Arriving as yourself


Everyone who came to Paris made some kind of sacrifice to be there, but how do we ensure that as we take leaps forward, that we are still ourselves when we arrive?  In this long distance relay run to save ourselves, we need to look after each other to reach the finish line.

Our identities evolve over time and encompass our behaviour and habits, which are highly influenced by the immediate culture we live in.  The environment movement learnt some painful lessons from the Copenhagen COP. This time discussions were about ‘beyond Paris’. Everyone was aware of the trap of pinning hopes on governments or burning yourself out for the sake of just a couple of weeks. But even with that awareness, some who were there for weeks or months still found they were not themselves by the end. An awareness of the global crisis, unheated squats, terrorist attacks, police raids, organisational crises, late night noisy parties, and no defined breaks were just some of the challenges.

Creating a sustainable culture of resistance involves prioritising the basic support infrastructure – food, shelter, sleep. It also involves organising ourselves to reduce the stress of situations and respecting other people’s needs and valuing rest. A tendancy I observed was for people to get sucked into a habit of not taking breaks. When there are no organised rest breaks and no ‘work free’ areas it’s hard to relax because around you other people are stressed and you feel guilty. The use of alcohol and other substances for stress relief is only effective in the very short term as the body becomes resistant and leads to further stress on the body the next day.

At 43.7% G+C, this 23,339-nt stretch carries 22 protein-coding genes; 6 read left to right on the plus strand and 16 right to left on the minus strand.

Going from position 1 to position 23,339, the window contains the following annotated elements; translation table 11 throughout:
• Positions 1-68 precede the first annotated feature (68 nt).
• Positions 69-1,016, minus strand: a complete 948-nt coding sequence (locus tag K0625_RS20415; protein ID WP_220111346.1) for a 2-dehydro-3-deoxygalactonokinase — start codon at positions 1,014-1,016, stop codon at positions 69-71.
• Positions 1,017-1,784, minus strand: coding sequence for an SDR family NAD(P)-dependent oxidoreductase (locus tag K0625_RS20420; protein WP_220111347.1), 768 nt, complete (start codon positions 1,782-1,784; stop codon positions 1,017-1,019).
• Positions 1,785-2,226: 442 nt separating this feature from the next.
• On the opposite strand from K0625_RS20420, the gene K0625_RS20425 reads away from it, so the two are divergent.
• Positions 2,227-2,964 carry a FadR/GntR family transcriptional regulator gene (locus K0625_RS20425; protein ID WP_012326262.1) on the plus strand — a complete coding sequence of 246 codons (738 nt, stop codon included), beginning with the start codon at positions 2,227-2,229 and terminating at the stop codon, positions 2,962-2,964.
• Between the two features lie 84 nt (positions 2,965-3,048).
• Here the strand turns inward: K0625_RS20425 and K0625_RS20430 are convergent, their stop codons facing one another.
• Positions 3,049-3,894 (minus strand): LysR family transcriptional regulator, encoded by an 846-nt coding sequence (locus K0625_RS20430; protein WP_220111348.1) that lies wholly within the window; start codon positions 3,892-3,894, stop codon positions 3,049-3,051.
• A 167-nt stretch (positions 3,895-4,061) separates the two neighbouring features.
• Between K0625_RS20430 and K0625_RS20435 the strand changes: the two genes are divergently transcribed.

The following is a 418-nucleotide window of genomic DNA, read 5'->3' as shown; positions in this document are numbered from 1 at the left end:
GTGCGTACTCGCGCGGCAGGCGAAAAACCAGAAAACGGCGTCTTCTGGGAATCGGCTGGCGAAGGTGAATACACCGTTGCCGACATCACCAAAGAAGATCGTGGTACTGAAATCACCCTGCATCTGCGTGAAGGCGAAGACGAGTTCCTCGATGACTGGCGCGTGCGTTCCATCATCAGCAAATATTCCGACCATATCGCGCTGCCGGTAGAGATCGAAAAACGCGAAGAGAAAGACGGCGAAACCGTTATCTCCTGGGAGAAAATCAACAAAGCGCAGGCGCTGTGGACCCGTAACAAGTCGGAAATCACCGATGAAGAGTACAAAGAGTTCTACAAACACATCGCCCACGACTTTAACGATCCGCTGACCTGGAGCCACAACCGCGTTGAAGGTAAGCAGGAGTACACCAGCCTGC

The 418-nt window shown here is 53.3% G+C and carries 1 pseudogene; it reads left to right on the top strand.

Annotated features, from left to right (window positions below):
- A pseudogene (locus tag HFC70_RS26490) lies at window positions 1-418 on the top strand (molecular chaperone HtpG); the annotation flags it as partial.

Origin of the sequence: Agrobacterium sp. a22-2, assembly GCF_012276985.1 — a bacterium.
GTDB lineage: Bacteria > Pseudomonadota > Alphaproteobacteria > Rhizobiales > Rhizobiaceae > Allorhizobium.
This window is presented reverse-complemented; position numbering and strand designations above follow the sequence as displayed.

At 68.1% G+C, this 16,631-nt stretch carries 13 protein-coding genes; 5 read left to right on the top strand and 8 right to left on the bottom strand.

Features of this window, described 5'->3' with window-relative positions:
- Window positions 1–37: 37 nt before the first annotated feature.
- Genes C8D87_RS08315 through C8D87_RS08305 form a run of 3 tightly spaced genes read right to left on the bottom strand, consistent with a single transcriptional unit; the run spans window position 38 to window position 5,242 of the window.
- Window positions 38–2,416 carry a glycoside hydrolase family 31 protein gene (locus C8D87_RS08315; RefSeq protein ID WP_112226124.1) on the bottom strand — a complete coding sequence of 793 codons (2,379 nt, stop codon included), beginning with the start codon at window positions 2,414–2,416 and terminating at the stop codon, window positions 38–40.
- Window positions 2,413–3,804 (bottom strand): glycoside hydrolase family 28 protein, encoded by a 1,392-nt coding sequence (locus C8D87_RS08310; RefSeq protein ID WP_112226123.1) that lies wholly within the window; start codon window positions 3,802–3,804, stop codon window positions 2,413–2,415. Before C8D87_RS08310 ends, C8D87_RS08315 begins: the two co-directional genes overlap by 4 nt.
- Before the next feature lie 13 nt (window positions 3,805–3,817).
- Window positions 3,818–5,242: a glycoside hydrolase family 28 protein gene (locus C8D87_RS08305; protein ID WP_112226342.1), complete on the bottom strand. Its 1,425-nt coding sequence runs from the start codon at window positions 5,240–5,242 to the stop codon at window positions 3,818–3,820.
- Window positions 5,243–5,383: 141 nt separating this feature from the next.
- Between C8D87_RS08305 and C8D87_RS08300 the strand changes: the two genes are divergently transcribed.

When people become stressed over a prolonged period of time, the hormone cortisol builds up in their bodies, causing harm. Decision making becomes impaired and further stress is caused by the resulting bad decisions. To avoid serious damage there must be periods of time where hormone levels return to normal. Dancing, shaking and laughing are good ways to remove cortisol from the body.


Some tips for arriving as ourselves:

  • Take care of the basics – food, sleep, shelter, exercise and time in nature
  • Plan effectively. Anticipate things that may go wrong and arrange spare capacity
  • Learn to let go, to delegate and to put people and processes before outcomes
  • Never feel sorry for yourself. Embrace your power and do not regret
  • Celebrate, forgive and be grateful for yourself and each other
  • Value and make time to be kind and loving to each other
  • Avoid the use of substances for stress relief except for the very short term
  • Remind yourself of the broader long term perspective. It will pass
  • Practice resilience and self care when it is easy, so that when it is hard it has become habit
  • Take breaks with friends and reinforce a subculture of resilience
  • Invite and be grateful for the wider support of the community

Over the next ten years the tactics, work and results of the whole environment movement will evolve. It is my hope that as we take power of our global culture, as we succeed in creating the world we want to live in, that we will arrive there as the people we wish to be.



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